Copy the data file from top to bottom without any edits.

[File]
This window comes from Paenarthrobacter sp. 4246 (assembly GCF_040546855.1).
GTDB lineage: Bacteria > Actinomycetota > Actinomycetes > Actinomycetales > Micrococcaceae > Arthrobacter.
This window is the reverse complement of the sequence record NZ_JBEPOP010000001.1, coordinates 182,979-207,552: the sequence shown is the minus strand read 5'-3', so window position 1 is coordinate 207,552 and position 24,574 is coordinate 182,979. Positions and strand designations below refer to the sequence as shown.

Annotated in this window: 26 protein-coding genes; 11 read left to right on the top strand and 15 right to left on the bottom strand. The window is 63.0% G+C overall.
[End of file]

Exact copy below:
This window comes from Paenarthrobacter sp. 4246 (assembly GCF_040546855.1).
GTDB lineage: Bacteria > Actinomycetota > Actinomycetes > Actinomycetales > Micrococcaceae > Arthrobacter.
This window is the reverse complement of the sequence record NZ_JBEPOP010000001.1, coordinates 182,979-207,552: the sequence shown is the minus strand read 5'-3', so window position 1 is coordinate 207,552 and position 24,574 is coordinate 182,979. Positions and strand designations below refer to the sequence as shown.

Annotated in this window: 26 protein-coding genes; 11 read left to right on the top strand and 15 right to left on the bottom strand. The window is 63.0% G+C overall.